Prenatal Yoga: Benefits and When to Start

Yoga is more than a passing fitness fad – it’s an ancient practice that can bring huge benefits to your mental and physical health. In fact, 36 million adults in the US now enjoy the benefits of practicing yoga in 2016!1But did you know yoga can be a great way for pregnant moms to stay healthy, too? Let’s go through the facts on prenatal yoga, and what you need to get started.

What is prenatal yoga?

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Yoga is a mind-body practice based in millennia of Indian culture and philosophy, involving meditation, breathing exercises (pranayama), and physical postures (asana).

You can now find yoga classes in gyms, community centers and schools all over the United States. In prenatal yoga, classic yoga exercises are adapted for pregnant moms’ changing bodies. This allows moms-to-be to enjoy yoga safely – all the way up until late pregnancy!

Benefits of prenatal yoga

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Doctors are clear on the many benefits of regular physical exercise during pregnancy: to name just a few, it helps you control weight gain, lowers the risk of gestational diabetes, and can be a great mood booster. In particular, yoga is thought to help improve pelvic and low back pains, and could even make for an easier birth. Even if you’ve never practiced yoga before, pregnancy can be the time to start!

But yoga isn’t just about the physical exercise: it’s just as much about your mind and spirit. Proper yoga practice encourages you to think about the link between your body and mind. In fact, studies have shown that integrated yoga (rather than a focus on physical fitness) can be particularly helpful for pregnant moms at risk of depression.

When to start prenatal yoga?

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You don’t need to be a yoga before pregnancy if you want to try prenatal yoga. However, experts would recommend that you hold off physical yoga asanas in the first trimester. Instead, think about using this time to learn more about the meditative and cultural side of yoga!

The best time to start prenatal yoga classes is after you’ve entered the second trimester – around Week 14. The second trimester is the time that your pregnancy hormone levels tend to decrease, which thankfully often spells the end of morning sickness. You’ll likely feel more energetic and more like your old self. The risk of miscarriage drops substantially in the second trimester, which may help keep your mind at ease when you exercise.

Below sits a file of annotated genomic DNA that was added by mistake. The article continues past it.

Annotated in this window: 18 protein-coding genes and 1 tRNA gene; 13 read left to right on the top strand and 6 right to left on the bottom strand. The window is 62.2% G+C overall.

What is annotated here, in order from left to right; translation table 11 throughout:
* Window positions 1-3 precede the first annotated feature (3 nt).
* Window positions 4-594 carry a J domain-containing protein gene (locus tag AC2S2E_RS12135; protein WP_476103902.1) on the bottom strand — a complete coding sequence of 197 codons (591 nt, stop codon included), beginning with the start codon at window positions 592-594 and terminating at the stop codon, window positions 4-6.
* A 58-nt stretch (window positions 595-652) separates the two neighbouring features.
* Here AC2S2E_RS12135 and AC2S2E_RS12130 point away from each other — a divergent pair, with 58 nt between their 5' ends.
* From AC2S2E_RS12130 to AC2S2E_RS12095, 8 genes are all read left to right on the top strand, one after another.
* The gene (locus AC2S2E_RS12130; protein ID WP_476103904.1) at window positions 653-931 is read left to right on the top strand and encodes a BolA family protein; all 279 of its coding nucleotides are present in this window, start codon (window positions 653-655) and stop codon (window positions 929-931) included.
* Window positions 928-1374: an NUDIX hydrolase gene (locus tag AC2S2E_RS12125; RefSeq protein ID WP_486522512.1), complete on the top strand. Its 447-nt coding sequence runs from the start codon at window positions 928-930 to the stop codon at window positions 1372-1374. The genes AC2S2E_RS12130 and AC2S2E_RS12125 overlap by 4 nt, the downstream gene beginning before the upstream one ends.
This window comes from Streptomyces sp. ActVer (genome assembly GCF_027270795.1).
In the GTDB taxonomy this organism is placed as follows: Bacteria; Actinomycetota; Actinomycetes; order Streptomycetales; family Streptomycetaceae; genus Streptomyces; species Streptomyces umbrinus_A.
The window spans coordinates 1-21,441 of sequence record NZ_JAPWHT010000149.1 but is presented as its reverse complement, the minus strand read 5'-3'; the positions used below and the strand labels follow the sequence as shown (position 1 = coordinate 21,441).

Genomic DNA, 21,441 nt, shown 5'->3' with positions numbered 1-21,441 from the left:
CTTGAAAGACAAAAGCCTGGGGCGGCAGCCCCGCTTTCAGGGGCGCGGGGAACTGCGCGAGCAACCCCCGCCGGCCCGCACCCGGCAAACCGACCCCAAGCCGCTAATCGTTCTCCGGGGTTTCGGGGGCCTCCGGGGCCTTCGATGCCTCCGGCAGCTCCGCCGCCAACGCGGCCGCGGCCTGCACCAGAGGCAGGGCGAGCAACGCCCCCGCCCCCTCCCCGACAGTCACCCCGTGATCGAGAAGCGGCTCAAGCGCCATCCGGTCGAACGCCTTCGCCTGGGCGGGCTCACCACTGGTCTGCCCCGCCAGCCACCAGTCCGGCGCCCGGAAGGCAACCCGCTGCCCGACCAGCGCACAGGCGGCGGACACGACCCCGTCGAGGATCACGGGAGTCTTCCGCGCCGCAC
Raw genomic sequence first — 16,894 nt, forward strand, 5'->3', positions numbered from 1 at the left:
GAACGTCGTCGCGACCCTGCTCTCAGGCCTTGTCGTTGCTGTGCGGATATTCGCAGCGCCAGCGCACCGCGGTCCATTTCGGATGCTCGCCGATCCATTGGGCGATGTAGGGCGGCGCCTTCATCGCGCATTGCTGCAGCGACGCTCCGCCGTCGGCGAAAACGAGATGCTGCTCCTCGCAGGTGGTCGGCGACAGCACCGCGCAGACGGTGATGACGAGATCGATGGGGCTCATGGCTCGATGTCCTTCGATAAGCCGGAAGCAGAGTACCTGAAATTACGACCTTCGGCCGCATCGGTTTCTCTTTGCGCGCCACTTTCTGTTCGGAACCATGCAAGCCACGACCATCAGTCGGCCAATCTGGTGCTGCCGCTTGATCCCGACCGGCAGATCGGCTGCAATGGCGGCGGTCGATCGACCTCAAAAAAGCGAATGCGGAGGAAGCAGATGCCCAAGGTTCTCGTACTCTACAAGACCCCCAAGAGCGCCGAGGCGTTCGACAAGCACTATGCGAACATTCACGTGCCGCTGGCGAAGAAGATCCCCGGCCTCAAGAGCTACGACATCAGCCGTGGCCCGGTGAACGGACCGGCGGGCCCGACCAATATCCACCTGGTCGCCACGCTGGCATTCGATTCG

Pregnancy yoga checklist

For a comfortable start your maternity yoga journey, you’ll need a few things.

  • Loose, comfortable clothes
  • Yoga mat
  • Water bottle
  • Towel
  • Hair ties, if you need them

And – last but not least – a qualified prenatal yoga teacher!

What kind of pregnancy yoga poses do I do in a class?

During pregnancy yoga, your instructor will likely begin with gentle breathing and stretching exercises. They will take you through a series of slightly modified postures for pregnant women. Every pregnant woman is different, so not everyone can do the same series of exercises. However, you might run into some of the following popular pregnancy postures.

Cat and Cow pose

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Kneeling on all fours like a cat and looking at the ground as you exhale, keep your knees under your hips and your wrists under your shoulders, and round your back upwards. Look up as you round your back downwards, pressing your hands into the floor as you inhale.

Cobbler’s pose

Cobbler's Tailor's pose yoga

Put some cushions under your knees so you don’t over-stretch. If you have loose hip joints, keep some cushions on the floor where you sit.

Sit up straight with your back supported by a wall, and place the soles of your feet against each other. Gently press down on your knees to spread them out as far as you comfortably can, but don’t use force. Keep this position as long as you feel comfortable.

Some points to remember during prenatal yoga

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To keep yourself and baby safe, there are few important precautions to take in yoga practice. Avoid raising your body temperature too much and keep hydrated throughout your yoga session – you’ll want to steer well clear of any “hot yoga” or Bikram classes.

Avoid any yoga positions that compress, twist or put a strain on the abdomen and belly. Don’t attempt inverted positions like handstands or shoulder stands. Be sure to tell your teacher if you feel uncomfortable, and stop to take a rest immediately if you feel any tightness or cramping in your belly. It’s okay to break a little sweat, but never push yourself too much during pregnancy.

  1. New survey reveals the rapid rise of yoga — and why some people still haven’t tried it